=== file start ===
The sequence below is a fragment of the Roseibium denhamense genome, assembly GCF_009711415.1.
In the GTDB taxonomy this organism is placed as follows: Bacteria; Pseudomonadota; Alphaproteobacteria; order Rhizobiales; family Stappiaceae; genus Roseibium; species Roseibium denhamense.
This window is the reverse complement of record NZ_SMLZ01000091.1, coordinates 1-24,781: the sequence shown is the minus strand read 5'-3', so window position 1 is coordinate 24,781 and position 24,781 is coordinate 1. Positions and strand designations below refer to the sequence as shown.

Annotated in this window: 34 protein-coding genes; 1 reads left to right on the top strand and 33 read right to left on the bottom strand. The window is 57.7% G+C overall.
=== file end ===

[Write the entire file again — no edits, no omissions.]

The sequence below is a fragment of the Roseibium denhamense genome, assembly GCF_009711415.1.
In the GTDB taxonomy this organism is placed as follows: Bacteria; Pseudomonadota; Alphaproteobacteria; order Rhizobiales; family Stappiaceae; genus Roseibium; species Roseibium denhamense.
This window is the reverse complement of record NZ_SMLZ01000091.1, coordinates 1-24,781: the sequence shown is the minus strand read 5'-3', so window position 1 is coordinate 24,781 and position 24,781 is coordinate 1. Positions and strand designations below refer to the sequence as shown.

Annotated in this window: 34 protein-coding genes; 1 reads left to right on the top strand and 33 read right to left on the bottom strand. The window is 57.7% G+C overall.